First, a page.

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United we stand

Life on the shipyards

Within the first months of the shipyards’ existence, the twenty associates bought a sawmill in the neighbouring town of Baie-Saint-Paul. They dismantled it, transported it and rebuilt it right there in the village. It was now possible to saw all the wood needed for repairs on site.

Watch the video with transcript (EN) (English and French subtitles available)

In the early days of the shipyards, the site was electrified thanks to a small private company that exploited the nearby Boudreault River. Later, in 1948, brothers J.A.Z., Roland and Maurice, along with their mother Mathilda founded the local electric company. This helped to both diversify their operations, and provide the site with electricity, thus giving it a major competitive advantage.

An old black and white photograph. In the foreground, a young child walks alone on wooden planks. In the background, around two dozen men are pushing a schooner towards the river.

The shipyards come alive!

The shipyards evolved with the seasons. With all the schooners out at sea, the summers were usually quieter, only coming alive in case of emergency repairs or a maritime accident. In the fall, boats were hauled out and mounted on keel blocks as preparations for wintering began. Operations usually resumed after the holidays, with some annual repair work like painting and carpentry.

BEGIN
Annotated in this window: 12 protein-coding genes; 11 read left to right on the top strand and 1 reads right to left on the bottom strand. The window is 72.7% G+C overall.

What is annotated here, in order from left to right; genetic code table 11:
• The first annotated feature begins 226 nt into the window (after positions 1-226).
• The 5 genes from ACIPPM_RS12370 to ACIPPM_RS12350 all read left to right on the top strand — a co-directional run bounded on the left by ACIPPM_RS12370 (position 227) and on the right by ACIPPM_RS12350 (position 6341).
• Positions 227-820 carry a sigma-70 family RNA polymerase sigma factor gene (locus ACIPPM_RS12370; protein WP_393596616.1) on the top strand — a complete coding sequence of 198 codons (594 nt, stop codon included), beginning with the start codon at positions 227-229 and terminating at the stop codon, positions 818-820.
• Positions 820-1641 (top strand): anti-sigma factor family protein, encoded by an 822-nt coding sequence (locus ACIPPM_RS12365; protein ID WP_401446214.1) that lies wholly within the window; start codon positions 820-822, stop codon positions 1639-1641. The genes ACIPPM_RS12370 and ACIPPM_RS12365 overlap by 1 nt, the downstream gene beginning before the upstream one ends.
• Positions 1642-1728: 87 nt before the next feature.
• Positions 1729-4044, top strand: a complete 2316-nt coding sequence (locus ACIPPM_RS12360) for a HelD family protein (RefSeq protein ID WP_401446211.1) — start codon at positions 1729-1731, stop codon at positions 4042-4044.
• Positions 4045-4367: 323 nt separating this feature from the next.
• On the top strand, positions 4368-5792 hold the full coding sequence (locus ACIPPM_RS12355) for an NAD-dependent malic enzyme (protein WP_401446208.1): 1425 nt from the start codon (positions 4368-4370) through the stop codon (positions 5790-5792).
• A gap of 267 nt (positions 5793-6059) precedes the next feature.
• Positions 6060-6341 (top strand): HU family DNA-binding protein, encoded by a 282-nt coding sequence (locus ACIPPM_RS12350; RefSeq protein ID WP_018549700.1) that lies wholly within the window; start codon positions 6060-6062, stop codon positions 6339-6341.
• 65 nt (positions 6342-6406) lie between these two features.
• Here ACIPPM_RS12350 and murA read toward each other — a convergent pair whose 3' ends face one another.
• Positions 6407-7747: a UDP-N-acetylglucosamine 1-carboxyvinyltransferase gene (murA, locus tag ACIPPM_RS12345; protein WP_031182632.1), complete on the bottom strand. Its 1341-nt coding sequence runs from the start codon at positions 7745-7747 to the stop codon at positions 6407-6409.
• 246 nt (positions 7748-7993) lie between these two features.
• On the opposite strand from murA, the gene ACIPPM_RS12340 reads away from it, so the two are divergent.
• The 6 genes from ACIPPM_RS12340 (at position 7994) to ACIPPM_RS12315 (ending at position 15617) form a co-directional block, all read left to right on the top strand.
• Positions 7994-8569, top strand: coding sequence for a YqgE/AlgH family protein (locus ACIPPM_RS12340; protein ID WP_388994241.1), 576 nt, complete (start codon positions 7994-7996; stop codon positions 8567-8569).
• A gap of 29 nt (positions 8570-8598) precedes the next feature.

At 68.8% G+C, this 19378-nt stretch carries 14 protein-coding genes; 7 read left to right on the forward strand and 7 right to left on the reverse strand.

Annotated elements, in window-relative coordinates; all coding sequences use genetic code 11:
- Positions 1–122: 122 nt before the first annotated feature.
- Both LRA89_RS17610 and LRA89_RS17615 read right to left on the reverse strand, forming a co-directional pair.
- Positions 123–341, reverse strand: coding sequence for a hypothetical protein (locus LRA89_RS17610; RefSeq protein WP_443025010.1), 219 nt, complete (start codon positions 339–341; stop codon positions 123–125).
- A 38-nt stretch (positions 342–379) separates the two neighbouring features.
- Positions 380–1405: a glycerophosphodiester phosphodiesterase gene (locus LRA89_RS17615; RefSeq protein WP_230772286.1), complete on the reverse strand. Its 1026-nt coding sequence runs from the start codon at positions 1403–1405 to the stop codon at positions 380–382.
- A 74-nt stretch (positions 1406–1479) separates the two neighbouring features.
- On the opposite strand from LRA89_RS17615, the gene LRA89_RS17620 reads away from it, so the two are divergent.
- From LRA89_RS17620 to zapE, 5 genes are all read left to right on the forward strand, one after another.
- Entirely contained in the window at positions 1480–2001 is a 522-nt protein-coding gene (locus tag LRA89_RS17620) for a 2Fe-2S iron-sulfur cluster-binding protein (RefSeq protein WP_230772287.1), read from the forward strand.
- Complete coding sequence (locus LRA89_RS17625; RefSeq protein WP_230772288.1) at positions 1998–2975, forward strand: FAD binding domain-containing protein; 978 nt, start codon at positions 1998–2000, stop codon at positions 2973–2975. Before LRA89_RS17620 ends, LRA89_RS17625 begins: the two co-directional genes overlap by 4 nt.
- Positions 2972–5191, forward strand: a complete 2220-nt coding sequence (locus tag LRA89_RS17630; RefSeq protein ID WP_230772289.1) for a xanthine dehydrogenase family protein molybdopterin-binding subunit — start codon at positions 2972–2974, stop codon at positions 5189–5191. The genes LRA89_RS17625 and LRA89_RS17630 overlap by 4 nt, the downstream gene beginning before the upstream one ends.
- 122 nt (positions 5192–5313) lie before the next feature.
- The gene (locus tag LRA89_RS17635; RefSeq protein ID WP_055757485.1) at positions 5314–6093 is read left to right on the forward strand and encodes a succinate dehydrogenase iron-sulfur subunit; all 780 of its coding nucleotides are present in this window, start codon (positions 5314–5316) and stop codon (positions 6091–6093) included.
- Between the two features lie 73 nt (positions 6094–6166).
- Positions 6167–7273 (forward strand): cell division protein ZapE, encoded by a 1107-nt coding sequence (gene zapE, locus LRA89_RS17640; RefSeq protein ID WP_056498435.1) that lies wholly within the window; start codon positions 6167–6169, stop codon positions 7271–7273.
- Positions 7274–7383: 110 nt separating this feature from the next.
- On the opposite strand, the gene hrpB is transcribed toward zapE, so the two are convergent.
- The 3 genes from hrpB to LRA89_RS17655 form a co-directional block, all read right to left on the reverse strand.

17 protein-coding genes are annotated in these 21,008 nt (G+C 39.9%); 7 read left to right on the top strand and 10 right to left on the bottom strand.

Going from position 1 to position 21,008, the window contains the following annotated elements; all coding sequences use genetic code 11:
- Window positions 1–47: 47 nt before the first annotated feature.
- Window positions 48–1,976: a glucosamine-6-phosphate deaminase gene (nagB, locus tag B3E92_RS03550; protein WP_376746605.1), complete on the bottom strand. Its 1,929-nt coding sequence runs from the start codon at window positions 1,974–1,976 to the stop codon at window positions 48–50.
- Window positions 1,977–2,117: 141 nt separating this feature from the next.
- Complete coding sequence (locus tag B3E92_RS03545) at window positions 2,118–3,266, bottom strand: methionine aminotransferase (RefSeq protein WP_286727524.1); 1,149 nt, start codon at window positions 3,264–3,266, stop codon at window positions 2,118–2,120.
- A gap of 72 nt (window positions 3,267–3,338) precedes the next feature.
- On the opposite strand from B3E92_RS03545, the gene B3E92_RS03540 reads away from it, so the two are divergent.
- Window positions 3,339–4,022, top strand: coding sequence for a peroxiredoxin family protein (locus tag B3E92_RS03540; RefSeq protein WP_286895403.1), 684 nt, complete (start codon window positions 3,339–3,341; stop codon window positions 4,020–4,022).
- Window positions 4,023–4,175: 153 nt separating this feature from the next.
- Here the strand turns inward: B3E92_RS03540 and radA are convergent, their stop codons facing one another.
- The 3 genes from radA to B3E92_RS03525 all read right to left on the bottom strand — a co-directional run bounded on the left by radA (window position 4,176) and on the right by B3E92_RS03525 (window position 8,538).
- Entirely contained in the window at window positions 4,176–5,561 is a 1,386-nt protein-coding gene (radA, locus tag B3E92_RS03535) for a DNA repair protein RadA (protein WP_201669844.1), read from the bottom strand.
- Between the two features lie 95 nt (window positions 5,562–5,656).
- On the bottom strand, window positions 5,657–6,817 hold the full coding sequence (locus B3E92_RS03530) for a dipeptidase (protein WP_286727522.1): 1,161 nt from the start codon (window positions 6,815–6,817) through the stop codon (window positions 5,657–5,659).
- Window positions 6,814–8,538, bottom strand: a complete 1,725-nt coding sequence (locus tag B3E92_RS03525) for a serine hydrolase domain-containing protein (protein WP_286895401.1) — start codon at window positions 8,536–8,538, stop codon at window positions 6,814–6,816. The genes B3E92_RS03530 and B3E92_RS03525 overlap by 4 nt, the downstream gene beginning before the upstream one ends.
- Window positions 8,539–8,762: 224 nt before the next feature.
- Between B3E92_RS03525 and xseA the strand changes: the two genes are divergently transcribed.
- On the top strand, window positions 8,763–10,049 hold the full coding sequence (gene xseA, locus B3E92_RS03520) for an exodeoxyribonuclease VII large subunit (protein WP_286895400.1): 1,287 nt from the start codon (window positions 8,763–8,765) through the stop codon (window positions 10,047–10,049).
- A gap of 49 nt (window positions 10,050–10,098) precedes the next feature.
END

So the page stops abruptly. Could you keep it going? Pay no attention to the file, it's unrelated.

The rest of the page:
Work picked up gradually with the thawing of the ice. The noisy routine of the caulker, who was in charge of making the schooners watertight, resonated over the sound of the mechanical saw and broad axes, mixing with the voices and shouted orders of the worker into the deafening daily bustle of the shipyards.

Black and white photograph. Two people are in the foreground. They appear to be sitting on the hull of a ship. One has a mallet in his hand. Just behind him, a young man watches him carefully. In the background one can make out a construction site, complete with various construction materials and workers.

Caulker at work


When the time came, the workers would start the diesel motor that sprung the winch and bunk to life. Then, at the foreman’s orders (either “Monsieur Ernest” or “Monsieur Roger”), the schooners were slowly lowered into the river. Once the captains and their crews were all at sea, the shipyards fell quiet again, with only the foghorns and ships’ whistles foreshadowing the bustling activity of the shipyards come season’s end.